Data sharing: The research team will consider reasonable requests for sharing of deidentified patient level data. Requests should be made to the corresponding author. Consent for data sharing was not obtained but the presented data are anonymised and risk of identification is low. The original protocol30 is available from the corresponding author on request.
Additional data on all patients were collected from the hospital management system, including age, and the most recent values within the previous 12 months from date of survey for blood pressure (BP), glycated hemoglobin (HbA1c), urinary microalbumin to Creatinine ratio (ACR), low density lipoprotein cholesterol (LDL), and total cholesterol to HDL ratio (C:HDL). Prescription of lipid lowering drugs, anti-hypertensive drugs, insulin, or other hypoglycemic medication were also extracted from the medication list from the last visit within the sample period. Type of diabetes was self-reported in the survey (type 1 [T1DM], type 2 [T2DM], other or unknown) and in four participants who had selected ‘other’ or ‘unknown’ diabetes type was determined by examination of the clinical records. For categorization of participants by app use, 4 responders who did not indicate if they had a mobile phone or not were included in the non-app group.

Main outcome measures Primary outcome measure was change in glycaemic control (HbA1c) from baseline to nine months. Secondary outcomes included change in HbA1c at three and six months, and self efficacy, diabetes self care behaviours, diabetes distress, perceptions and beliefs about diabetes, health related quality of life, perceived support for diabetes management, and intervention engagement and satisfaction at nine months. Regression models adjusted for baseline outcome, health district category, diabetes type, and ethnicity.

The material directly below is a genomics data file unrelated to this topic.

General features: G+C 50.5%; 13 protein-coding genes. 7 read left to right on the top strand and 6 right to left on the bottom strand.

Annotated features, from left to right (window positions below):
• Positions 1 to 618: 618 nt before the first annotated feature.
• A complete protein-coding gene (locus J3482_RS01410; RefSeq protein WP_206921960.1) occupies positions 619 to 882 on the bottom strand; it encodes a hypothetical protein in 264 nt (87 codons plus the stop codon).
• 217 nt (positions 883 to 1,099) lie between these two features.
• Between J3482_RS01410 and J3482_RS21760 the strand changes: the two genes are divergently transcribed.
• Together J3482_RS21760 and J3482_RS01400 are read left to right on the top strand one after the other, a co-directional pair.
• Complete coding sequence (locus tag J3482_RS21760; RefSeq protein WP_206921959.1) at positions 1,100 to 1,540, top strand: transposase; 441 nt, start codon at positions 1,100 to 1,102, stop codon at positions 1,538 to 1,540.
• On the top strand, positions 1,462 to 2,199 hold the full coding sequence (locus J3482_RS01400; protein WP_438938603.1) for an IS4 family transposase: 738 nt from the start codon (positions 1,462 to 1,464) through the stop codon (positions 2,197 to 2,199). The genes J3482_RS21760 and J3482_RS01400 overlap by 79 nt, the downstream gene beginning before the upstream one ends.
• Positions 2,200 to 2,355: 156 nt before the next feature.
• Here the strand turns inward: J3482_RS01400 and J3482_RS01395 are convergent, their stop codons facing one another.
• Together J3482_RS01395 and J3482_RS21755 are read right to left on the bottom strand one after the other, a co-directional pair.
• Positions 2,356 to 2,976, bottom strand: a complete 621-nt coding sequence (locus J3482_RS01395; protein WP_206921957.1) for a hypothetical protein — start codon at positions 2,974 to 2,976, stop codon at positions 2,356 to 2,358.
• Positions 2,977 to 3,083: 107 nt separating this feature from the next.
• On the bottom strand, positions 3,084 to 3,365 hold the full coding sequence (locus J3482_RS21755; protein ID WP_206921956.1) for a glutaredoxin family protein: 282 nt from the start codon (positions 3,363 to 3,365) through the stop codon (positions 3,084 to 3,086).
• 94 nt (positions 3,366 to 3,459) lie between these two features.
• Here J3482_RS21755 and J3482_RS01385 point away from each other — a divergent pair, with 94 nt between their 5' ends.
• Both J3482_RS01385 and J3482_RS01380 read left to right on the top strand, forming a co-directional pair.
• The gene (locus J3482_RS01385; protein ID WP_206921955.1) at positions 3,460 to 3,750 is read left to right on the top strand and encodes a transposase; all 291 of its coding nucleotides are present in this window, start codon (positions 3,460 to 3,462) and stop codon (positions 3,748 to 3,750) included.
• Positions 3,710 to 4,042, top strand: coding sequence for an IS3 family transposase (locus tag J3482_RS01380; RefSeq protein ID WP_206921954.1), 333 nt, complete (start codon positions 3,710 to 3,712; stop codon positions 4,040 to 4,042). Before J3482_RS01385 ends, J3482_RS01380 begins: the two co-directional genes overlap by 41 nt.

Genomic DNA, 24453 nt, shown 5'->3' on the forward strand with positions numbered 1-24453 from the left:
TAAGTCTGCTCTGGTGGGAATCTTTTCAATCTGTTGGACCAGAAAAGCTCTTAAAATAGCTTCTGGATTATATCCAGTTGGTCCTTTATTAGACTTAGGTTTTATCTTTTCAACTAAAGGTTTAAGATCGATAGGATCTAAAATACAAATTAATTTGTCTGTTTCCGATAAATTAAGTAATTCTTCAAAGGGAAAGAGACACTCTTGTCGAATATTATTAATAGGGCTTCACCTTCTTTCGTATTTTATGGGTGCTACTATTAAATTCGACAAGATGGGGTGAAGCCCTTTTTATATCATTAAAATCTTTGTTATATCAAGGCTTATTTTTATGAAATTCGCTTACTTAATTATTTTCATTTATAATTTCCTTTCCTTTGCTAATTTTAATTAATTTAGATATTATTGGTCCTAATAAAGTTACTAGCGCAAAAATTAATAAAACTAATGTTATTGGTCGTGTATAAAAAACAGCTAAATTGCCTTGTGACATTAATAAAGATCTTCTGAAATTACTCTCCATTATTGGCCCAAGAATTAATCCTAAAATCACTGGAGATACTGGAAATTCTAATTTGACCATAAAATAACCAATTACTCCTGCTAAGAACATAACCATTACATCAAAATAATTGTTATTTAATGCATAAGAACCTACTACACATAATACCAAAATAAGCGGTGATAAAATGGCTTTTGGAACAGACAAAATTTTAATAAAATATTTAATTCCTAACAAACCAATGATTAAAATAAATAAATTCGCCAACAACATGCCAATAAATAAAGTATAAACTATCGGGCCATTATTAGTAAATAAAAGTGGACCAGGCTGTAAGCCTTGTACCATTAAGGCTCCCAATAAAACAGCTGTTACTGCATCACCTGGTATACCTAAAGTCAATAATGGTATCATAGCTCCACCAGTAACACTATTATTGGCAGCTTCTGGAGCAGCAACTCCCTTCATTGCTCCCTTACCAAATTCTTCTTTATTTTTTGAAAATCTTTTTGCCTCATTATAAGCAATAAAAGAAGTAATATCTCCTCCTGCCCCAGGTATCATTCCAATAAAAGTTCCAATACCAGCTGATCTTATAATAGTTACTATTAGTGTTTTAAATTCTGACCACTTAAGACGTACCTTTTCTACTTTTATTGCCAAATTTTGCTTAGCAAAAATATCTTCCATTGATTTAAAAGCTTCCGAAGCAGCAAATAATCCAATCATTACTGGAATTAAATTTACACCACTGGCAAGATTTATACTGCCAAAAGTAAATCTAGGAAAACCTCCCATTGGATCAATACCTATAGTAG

Main outcome measures Primary outcome measure was change in glycaemic control (HbA1c) from baseline to nine months. Secondary outcomes included change in HbA1c at three and six months, and self efficacy, diabetes self care behaviours, diabetes distress, perceptions and beliefs about diabetes, health related quality of life, perceived support for diabetes management, and intervention engagement and satisfaction at nine months. Regression models adjusted for baseline outcome, health district category, diabetes type, and ethnicity.
Owing to individual tailoring, participants in the intervention group received varying numbers of messages. Half the participants (92/183) received messages for three months, an additional 18% (33/183) chose to continue the messages for six months, and the remaining 32% (58/183) chose to continue the messages to the maximum nine months. Only three participants chose to stop their messages early. A total number of 76 523 messages were sent by the system to participants (median number of messages per participant 242 (interquartile range 122-511; range 14-2050)), and 16 251 messages of blood glucose results were sent into the system by participants receiving the reminders (68 (1-169; 0-917)).
The incidence of type 1 diabetes was higher in New Zealand Europeans than other ethnic groups throughout the study period (Figure 2, p<0.0001). There was little difference in incidence among non-European ethnic groups. The annual incidences (per 100,000) by 2009 were: Europeans 32.5 (95% CI 23.8–43.3), Non-Europeans 14.4 (95% CI 9.2–21.4), Maori 13.9 (95% CI 5.2–29.7), Pacific Islanders 15.4 (95% CI 7.3–28.5), and Other 13.5 (95% CI 5.8–26.8). The rate of increase in incidence over the study period was very similar across all ethnicities, as illustrated by the slopes in Figure 2. However, while the average increase in incidence was higher for Europeans than Non-Europeans in children of all age groups (Table 1), the increase was proportionally lower in Europeans (2-fold) than Non-Europeans (3-fold) due to a lower baseline incidence in the latter group (Figure 2). Nonetheless, in both ethnic groups type 1 diabetes incidence in children 10–14 yr increased at a higher rate than in the youngest 0–4 yr group, with a >2-fold difference observed among both Europeans and Non-Europeans (Table 1). Age at diagnosis across the study period was similar in both ethnic groups (p = 0.47).